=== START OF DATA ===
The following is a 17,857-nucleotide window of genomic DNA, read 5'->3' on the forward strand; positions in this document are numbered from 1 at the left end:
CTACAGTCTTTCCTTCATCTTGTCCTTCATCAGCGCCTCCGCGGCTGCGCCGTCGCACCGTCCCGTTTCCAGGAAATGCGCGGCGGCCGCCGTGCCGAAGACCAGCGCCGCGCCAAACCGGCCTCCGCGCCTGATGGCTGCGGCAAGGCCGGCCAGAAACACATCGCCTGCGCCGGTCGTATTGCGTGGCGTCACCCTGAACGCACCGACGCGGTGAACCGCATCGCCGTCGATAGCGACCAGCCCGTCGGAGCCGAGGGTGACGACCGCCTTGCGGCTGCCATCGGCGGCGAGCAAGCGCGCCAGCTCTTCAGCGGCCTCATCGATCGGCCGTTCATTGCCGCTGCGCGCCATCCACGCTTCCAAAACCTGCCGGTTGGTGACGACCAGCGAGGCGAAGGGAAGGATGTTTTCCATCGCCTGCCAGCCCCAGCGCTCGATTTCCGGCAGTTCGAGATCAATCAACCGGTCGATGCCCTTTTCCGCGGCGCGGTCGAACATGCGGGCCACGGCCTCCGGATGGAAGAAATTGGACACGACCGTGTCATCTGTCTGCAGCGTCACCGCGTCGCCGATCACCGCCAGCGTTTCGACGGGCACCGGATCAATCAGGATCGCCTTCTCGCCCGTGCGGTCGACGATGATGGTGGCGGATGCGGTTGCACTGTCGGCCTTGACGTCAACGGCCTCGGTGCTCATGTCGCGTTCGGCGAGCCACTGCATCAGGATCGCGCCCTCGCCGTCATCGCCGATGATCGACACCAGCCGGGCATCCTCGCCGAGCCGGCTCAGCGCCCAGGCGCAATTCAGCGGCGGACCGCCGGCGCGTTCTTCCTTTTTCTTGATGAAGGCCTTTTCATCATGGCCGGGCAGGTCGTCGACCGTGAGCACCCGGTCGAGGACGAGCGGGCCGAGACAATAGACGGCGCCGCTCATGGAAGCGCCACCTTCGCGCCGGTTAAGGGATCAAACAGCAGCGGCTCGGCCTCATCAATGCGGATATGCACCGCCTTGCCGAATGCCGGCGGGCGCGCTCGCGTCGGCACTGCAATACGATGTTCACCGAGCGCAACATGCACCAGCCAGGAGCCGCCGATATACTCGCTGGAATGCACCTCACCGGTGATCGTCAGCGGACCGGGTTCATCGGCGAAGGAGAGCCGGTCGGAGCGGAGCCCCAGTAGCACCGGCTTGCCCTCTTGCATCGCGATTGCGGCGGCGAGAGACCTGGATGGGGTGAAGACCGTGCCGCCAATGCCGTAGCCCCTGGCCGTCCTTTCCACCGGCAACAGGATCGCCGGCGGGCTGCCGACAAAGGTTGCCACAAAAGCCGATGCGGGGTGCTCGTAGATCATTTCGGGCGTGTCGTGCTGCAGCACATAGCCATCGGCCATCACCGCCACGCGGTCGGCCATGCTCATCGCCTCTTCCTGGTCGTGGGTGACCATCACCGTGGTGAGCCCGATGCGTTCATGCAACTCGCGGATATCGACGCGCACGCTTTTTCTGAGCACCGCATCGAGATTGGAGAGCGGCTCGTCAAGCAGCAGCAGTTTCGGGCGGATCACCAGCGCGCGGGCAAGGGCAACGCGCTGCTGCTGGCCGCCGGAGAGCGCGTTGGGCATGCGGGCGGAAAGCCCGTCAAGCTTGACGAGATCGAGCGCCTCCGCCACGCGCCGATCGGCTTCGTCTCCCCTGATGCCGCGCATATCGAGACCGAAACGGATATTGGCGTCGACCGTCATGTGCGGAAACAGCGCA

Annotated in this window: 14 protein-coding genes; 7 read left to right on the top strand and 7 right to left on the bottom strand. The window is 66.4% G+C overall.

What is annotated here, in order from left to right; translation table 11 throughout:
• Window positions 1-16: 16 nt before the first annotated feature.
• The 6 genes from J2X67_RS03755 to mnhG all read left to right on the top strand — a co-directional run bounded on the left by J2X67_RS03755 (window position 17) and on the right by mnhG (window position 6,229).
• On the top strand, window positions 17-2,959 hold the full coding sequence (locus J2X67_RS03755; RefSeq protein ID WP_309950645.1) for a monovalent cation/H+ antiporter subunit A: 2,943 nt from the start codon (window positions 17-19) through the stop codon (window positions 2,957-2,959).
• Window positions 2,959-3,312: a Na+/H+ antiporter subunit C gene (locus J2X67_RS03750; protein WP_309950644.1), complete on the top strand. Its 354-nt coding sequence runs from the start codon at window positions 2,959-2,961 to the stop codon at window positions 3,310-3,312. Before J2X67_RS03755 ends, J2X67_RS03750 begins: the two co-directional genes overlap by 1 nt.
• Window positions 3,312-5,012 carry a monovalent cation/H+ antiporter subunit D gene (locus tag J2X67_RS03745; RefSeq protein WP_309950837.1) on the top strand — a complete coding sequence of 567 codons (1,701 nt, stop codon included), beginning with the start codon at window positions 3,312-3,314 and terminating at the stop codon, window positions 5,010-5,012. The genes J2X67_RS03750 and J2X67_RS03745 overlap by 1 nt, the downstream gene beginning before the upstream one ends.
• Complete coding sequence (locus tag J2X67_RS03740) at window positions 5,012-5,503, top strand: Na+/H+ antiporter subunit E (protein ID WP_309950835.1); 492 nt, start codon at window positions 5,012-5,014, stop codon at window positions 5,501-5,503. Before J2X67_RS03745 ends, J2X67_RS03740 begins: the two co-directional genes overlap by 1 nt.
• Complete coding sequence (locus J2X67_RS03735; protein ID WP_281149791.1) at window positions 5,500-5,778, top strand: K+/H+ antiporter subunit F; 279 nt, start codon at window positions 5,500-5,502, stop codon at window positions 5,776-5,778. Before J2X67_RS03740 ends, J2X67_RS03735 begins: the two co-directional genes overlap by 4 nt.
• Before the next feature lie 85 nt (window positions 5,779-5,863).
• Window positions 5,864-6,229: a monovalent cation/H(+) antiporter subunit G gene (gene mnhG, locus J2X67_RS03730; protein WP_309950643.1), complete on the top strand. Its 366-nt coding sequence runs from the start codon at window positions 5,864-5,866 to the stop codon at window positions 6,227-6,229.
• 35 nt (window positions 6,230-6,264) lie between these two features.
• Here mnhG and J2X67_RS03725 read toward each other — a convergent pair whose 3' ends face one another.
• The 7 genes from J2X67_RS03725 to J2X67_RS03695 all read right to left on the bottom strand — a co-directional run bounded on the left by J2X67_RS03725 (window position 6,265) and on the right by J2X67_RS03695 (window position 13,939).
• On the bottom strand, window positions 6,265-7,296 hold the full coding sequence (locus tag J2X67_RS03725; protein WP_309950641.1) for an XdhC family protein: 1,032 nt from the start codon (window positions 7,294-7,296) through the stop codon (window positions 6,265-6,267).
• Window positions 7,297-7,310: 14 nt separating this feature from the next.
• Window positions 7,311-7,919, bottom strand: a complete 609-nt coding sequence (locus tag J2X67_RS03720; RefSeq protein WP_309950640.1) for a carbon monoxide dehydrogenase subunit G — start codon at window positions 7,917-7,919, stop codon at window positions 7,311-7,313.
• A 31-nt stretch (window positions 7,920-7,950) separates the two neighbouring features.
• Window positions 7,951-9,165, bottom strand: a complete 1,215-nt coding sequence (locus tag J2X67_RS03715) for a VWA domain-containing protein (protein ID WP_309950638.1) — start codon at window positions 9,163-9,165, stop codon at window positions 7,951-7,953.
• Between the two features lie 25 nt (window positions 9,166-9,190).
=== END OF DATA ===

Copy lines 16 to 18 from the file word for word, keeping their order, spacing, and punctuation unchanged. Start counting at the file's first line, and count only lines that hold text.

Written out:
• The 7 genes from J2X67_RS03725 to J2X67_RS03695 all read right to left on the bottom strand — a co-directional run bounded on the left by J2X67_RS03725 (window position 6,265) and on the right by J2X67_RS03695 (window position 13,939).
• On the bottom strand, window positions 6,265-7,296 hold the full coding sequence (locus tag J2X67_RS03725; protein WP_309950641.1) for an XdhC family protein: 1,032 nt from the start codon (window positions 7,294-7,296) through the stop codon (window positions 6,265-6,267).
• Window positions 7,297-7,310: 14 nt separating this feature from the next.